A recent decision by the Human Rights Tribunal has the ability to shake the Toronto restaurant industry, explaining that discrimination in the workplace will not be tolerated, even in the restaurant industry. On December 18, 2013, the Human Rights Tribunal ruled that the owners of the restaurant Le Papillon on the Park discriminated against three staff members and ordered the restaurant to pay approximately $100,000 in damages.
The three applicants, Abdul Malik, Mohammed Islam, and Arif Hossain, alleged discrimination in the workplace on the basis of race, colour, ancestry, place of origin, ethnic origin, and creed. They were ridiculed for speaking Bengali, forced to eat pork, and forced to break their Ramadan fast. There were no written policies surrounding eating pork or speaking only English in the kitchen. The owners of the restaurant, Paul and Danielle Bigue, threatened to fire all the Bengali staff and replace them with “white” staff.
Two of the applicants, Abdul Malik, and Arif Hossain had worked at the parent restaurant, Le Papillon on Church Street, since 1995 and 2000 respectively. The restaurant was co-owned by the Bigues, who then left to open their own restaurant, Le Papillon on the Park, in 2009. There were no issues of discrimination at the previous restaurant. The Tribunal explained, however, that even though the owners had employed Bengali Muslims for over ten years with no claims of discrimination, this did not negate the possibility that discrimination had become an issue at the new restaurant solely owned by the Bigues.
The Tribunal recognized that in this case there was little uncontested or objectively verifiable evidence, but in laying out the different standards of proof and evidentiary burdens, was satisfied the discrimination did occur.
Restaurant staff is often in a powerless position. The servers and some kitchen staff are paid below minimum wage, as per the Ontario Labour Board guidelines. Their pay is greatly subsidized by customer tips, correlating to the shifts the staff is given, and/ or the restaurant’s tip-out scheme. As such, a large part of the servers’ and kitchen staff’s earnings is in effect controlled by the managers and owners of the restaurant. Furthermore, many students get restaurant jobs during the summer. And, from much experience, I can attest to the fact that a good summer waitressing gig is hard to find! If one is employed for less than three months, the employer can terminate the employment without notice and without reason.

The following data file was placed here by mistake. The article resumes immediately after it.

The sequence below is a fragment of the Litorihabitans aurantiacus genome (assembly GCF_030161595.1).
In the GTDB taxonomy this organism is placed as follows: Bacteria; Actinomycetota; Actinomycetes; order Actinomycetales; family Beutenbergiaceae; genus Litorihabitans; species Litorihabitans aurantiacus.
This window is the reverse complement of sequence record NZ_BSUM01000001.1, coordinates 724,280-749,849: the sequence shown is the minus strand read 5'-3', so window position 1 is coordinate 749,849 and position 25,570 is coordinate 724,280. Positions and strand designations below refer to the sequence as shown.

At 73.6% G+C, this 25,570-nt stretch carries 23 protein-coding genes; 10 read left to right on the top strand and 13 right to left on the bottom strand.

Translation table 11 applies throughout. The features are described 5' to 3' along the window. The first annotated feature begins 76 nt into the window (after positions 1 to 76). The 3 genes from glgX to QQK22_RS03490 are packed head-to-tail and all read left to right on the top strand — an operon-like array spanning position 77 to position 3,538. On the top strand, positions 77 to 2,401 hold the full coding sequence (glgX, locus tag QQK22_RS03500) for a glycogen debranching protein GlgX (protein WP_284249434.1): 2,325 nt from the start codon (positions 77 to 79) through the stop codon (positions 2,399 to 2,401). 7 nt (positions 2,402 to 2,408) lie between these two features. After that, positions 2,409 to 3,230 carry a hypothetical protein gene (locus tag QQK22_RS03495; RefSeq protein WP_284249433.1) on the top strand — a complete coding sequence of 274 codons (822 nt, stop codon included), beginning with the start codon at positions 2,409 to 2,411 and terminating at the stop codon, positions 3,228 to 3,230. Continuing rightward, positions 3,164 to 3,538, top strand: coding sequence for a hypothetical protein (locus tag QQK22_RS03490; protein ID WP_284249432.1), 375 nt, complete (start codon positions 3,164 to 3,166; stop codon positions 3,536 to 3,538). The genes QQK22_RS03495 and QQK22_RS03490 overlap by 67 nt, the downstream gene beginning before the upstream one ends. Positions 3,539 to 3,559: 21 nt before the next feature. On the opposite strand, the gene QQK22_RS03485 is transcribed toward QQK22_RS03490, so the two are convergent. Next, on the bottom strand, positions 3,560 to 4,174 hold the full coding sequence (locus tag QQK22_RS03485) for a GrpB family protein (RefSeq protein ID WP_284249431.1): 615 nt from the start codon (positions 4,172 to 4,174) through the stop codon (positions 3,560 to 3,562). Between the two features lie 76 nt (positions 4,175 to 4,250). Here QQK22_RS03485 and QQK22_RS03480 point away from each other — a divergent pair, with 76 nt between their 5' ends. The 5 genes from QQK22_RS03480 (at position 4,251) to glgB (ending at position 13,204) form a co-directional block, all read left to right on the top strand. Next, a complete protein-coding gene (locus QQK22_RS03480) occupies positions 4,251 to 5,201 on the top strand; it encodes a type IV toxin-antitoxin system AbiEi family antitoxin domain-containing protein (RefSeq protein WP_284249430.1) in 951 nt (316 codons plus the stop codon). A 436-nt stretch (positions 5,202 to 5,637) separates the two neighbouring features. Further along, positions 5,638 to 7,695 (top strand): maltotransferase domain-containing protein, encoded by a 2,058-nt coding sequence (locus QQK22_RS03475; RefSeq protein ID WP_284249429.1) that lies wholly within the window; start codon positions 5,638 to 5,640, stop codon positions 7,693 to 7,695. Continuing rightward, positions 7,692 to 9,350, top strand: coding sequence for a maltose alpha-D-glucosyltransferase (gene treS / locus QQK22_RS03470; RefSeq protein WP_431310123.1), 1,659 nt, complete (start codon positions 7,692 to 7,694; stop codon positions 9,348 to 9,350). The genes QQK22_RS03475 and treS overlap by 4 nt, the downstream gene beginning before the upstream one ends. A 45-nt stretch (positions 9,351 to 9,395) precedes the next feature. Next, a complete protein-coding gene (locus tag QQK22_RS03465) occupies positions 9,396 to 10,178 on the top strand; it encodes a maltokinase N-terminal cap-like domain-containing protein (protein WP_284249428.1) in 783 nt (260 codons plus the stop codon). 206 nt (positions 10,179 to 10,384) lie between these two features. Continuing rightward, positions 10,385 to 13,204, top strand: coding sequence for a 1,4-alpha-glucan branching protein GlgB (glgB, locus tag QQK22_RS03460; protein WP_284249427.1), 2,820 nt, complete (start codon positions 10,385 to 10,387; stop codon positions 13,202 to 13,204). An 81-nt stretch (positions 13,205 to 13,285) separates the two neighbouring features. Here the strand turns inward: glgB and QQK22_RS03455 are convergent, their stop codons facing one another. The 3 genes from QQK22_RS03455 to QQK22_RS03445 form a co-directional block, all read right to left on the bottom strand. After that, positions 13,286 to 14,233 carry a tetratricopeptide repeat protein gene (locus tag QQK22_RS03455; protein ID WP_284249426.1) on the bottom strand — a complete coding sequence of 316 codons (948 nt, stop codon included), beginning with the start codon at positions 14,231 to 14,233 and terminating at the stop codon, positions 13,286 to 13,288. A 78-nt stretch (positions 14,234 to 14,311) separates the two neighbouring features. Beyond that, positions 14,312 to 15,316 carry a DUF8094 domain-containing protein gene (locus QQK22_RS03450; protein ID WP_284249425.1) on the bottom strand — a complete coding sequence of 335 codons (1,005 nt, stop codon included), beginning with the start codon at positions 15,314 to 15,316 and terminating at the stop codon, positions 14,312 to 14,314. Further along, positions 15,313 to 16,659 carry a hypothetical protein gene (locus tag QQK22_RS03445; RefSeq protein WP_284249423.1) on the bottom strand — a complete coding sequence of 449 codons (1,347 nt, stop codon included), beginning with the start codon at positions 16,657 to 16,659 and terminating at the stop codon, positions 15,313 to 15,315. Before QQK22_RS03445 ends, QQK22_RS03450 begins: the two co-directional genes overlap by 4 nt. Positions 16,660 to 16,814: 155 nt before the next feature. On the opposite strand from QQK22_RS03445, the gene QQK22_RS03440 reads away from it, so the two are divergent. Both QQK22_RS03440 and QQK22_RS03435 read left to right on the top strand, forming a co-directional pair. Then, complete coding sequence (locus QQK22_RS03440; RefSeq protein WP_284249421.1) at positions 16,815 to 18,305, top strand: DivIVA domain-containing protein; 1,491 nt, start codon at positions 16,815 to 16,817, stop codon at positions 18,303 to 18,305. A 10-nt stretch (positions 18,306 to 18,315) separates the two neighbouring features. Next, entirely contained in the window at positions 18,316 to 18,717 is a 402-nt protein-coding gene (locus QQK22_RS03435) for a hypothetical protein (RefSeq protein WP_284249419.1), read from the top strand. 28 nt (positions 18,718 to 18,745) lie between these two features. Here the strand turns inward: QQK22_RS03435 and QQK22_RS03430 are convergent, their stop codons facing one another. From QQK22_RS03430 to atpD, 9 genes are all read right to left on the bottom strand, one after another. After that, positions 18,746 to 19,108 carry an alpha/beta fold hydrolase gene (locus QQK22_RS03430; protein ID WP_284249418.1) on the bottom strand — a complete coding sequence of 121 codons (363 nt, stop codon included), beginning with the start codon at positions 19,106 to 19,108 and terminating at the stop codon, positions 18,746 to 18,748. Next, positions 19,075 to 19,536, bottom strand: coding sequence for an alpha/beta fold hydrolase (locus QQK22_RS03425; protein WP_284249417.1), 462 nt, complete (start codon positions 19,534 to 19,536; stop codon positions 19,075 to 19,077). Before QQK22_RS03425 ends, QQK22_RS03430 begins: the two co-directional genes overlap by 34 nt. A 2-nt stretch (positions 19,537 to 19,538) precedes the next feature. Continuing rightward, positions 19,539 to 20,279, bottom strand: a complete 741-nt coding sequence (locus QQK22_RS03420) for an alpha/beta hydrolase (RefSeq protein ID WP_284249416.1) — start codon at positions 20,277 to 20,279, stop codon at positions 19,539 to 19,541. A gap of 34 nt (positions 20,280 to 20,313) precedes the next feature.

Therefore, restaurant staff can be in a difficult position, and as one commentator explains, the workers have not been in a position to complain – the restaurant industry is an environment that by its nature fosters an idea that the staff cannot complain about the workplace for (a) fear of termination and (b) missing out on preferential treatment that is potentially provided to the more cooperative staff.
According to CBC News, Bart Lackie, the lawyer for the Bigues, has indicated they will be appealing this decision. Regardless of the outcome, this decision might be a catalyst for change in the restaurant industry. It proves that the rules do apply to the restaurant industry, and that restaurant staff do have a voice. As one commentator says, “This will have repercussions in a few macho kitchens.”
For more information on discrimination in the workplace regarding the restaurant industry contact Sarah Falzon at 416-446-3320.